But there is a reason he agreed to sign with the San Jose Sharks—he wants to play at home. That is why the team got him for a mild discount, and the team is not about to ignore that and ship him off anyway.

Joe Thornton

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    As the only player on the San Jose Sharks to show up every game in the 2012 Stanley Cup playoffs, hopefully all the "Joe Thornton's a choker" haters will disappear like so many on the internet do when they are wrong.

    Thornton is 33 years old, but hardly breaking down. His offensive numbers are not what they used to be, but that is because he has increased his attention on defending.

    Among the league leaders in takeaways, he has emerged as the leader and a two-way performer the Sharks wanted when they traded for him in November 2005. There are only a handful of players better—he was voted the No. 24 player in the NHL by his peers in a Hockey News poll.

    Since only 16 of those players are forwards, that means there are limited worthwhile options out there that will improve the team now. If the Sharks were looking to rebuild, shipping Joe off would make sense, but they are a team still apparently looking to win now.

Brent Burns

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    Brent Burns was the best player on the San Jose Sharks blue line during the 2012 Stanley Cup playoffs. Over the last half of the season, he emerged into the player the Sharks envisioned when they traded for him last summer.

    He led the blue line in goals and takeaways while finishing second in assists and hits, showing his value on both ends. That is why the team has committed to him as the future of their unit. There are very few players they would trade this future away for.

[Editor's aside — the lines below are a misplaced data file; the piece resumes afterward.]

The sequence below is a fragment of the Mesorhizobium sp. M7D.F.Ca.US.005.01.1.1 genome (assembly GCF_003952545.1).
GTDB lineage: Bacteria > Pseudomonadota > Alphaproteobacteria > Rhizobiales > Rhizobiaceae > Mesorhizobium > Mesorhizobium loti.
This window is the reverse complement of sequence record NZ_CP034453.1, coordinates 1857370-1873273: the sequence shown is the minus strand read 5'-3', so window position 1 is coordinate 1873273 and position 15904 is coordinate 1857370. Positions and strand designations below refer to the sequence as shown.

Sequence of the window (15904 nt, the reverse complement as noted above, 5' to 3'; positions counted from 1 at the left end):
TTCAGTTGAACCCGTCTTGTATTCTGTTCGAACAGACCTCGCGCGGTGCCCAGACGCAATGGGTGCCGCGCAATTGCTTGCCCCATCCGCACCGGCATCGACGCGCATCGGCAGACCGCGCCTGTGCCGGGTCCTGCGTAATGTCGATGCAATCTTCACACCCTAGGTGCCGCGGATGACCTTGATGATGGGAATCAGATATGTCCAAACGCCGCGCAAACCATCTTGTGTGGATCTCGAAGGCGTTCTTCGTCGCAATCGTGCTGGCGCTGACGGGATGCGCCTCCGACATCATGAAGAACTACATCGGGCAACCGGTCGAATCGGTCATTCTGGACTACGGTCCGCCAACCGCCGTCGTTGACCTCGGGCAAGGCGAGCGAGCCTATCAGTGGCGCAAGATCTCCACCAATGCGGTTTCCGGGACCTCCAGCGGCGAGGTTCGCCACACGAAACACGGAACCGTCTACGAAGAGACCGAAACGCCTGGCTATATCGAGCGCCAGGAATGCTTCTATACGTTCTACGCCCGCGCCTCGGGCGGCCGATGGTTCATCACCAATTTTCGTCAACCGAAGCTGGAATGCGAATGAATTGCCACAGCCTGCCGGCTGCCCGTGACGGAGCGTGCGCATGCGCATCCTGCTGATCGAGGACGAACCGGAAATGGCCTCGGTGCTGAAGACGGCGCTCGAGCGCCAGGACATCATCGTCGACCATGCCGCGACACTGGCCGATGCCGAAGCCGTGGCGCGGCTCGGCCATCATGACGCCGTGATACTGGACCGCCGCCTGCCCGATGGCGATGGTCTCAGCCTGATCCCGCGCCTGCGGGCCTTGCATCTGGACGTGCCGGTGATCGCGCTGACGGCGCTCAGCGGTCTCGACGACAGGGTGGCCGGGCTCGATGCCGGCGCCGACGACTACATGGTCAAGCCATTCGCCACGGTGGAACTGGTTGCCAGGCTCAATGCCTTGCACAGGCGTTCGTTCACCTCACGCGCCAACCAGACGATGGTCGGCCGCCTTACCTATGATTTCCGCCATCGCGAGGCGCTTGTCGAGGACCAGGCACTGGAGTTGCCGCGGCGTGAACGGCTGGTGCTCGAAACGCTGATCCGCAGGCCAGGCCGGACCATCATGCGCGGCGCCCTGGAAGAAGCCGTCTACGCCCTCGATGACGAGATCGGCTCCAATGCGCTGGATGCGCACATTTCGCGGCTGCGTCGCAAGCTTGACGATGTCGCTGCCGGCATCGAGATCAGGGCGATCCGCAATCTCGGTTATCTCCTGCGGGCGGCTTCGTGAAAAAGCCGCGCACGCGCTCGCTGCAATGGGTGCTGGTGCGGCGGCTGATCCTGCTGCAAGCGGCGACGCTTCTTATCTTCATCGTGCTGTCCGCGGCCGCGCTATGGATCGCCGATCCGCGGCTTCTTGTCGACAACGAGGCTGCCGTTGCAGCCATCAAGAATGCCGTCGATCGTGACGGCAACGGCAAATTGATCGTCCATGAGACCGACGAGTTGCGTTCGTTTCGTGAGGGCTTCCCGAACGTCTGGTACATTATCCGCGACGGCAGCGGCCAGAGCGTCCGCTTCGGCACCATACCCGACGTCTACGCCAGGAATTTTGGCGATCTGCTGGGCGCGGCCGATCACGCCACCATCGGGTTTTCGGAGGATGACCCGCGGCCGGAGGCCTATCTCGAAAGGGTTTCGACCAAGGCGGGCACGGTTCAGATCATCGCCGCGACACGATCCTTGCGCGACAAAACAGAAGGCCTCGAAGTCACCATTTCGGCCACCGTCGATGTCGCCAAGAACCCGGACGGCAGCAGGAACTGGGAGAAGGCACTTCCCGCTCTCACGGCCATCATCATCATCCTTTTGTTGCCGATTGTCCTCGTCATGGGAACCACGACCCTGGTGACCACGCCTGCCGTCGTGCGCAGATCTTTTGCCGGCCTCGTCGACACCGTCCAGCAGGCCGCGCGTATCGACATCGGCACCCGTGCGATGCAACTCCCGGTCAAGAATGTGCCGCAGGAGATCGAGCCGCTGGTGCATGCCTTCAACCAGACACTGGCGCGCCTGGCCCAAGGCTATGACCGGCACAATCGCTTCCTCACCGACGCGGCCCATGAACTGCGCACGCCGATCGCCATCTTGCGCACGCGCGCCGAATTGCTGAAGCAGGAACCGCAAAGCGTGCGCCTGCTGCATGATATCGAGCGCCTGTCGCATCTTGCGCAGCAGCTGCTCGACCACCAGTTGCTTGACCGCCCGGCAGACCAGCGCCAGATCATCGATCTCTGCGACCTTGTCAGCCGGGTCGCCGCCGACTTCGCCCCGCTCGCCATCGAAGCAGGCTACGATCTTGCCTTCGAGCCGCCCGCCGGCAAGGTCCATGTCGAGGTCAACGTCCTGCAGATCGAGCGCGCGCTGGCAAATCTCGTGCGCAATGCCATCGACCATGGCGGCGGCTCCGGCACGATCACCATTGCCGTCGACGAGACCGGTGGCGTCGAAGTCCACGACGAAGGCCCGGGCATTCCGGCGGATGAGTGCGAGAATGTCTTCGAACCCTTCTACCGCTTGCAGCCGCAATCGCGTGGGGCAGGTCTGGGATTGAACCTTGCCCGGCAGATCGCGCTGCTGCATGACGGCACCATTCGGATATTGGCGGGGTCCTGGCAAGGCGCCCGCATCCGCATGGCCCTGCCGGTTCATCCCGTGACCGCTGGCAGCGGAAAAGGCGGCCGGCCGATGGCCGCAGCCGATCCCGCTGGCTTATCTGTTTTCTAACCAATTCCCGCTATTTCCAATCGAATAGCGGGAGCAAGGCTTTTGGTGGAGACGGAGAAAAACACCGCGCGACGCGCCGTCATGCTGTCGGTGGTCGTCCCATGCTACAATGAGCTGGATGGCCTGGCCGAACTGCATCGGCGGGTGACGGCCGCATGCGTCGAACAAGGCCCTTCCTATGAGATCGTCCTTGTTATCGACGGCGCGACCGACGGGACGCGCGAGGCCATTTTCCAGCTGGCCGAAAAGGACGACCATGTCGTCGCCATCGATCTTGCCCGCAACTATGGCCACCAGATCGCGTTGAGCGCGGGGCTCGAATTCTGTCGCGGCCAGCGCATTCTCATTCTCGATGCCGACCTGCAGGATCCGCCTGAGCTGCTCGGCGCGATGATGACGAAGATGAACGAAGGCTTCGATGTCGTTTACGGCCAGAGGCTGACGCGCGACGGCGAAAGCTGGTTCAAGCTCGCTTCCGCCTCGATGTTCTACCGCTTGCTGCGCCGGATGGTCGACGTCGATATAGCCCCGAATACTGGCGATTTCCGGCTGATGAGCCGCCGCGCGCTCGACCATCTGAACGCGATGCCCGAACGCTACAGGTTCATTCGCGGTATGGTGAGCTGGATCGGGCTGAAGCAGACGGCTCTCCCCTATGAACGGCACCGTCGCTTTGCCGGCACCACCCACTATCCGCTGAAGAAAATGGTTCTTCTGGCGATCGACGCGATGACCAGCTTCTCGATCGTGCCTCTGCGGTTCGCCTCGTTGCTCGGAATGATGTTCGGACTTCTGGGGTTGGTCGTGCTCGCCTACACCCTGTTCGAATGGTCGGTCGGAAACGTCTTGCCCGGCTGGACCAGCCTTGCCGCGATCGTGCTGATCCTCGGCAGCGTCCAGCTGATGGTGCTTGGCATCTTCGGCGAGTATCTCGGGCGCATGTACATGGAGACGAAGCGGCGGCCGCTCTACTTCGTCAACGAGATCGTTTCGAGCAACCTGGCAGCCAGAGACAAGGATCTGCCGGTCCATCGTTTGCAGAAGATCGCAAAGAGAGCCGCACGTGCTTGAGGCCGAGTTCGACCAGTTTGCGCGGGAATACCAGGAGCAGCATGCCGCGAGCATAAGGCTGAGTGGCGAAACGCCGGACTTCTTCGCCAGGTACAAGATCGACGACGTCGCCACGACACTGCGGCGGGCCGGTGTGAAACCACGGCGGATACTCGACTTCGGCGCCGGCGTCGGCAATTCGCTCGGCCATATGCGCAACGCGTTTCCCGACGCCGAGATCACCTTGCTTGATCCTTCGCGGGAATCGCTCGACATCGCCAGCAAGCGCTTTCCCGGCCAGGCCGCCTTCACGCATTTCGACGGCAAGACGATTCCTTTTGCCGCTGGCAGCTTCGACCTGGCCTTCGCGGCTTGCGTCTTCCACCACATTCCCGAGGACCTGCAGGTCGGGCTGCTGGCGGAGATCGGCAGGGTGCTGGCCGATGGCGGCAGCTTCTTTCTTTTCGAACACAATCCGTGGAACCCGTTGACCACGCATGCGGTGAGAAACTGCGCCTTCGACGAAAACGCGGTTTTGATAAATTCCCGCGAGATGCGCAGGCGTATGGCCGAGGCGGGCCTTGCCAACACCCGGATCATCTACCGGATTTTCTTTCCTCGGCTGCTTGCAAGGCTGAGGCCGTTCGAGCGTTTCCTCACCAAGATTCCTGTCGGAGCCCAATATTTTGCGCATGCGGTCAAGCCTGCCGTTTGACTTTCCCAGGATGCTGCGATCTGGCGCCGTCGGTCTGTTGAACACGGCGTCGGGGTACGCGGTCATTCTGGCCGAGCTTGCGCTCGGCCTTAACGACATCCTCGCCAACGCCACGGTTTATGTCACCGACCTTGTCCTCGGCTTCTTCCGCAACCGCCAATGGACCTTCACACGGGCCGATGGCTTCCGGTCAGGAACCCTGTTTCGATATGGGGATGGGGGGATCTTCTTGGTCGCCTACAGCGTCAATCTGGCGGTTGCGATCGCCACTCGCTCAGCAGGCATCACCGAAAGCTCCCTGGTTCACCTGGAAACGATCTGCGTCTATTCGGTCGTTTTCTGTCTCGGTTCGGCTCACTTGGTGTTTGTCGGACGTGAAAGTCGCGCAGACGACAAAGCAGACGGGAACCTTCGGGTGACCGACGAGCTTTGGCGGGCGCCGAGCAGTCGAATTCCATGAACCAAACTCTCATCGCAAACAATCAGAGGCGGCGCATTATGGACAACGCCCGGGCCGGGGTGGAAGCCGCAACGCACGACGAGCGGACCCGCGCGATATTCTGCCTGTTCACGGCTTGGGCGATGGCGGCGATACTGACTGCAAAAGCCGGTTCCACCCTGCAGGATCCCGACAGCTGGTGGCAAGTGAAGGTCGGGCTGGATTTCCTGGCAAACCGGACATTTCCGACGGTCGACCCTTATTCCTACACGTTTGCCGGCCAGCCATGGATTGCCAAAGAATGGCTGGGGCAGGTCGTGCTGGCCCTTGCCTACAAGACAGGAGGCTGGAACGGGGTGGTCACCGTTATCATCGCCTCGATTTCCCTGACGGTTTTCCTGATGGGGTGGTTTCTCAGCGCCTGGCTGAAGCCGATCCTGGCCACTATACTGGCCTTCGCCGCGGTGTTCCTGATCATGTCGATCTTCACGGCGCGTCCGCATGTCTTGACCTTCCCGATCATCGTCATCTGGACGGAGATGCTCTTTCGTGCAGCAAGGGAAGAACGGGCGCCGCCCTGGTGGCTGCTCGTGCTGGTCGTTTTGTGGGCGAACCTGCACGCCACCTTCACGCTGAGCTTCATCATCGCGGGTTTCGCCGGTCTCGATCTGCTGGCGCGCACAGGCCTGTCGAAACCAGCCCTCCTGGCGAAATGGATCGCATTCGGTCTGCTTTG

That being said, they are deeper on the blue line than in forwards or goalies. Burns is young enough to garner some attention. His cap figure is about equal to that of Bobby Ryan and within a role player of Rick Nash...those are the only two players being shopped he even might be traded for.

Joe Pavelski

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    Joe Pavelski is the same age as Rick Nash, and certainly not the same kind of dynamic player. So why should he be on a list of San Jose Sharks not open to be traded?

    Because he should have been a Selke Trophy finalist as the best defensive forward in the world. (Patrice Bergeron was the right choice for the winner).

    Pavelski led Sharks forwards in ice time, faceoff percentage and blocked shots while finishing second in takeaways. And he scored 30 goals to boot.

    San Jose may be tempted to make him part of an offer for Nash, who is a decent defender and would score more than Pavelski did on a line with Joe Thornton. But they need to resist it.

    Only one of them has the nickname The Big Pavelski. He earned it in games more important than Nash has ever played. Even in a trade for Nash straight up, the Sharks lose out because they get a lot more bang for their buck with the player they have now, and that makes a difference when there is a salary cap.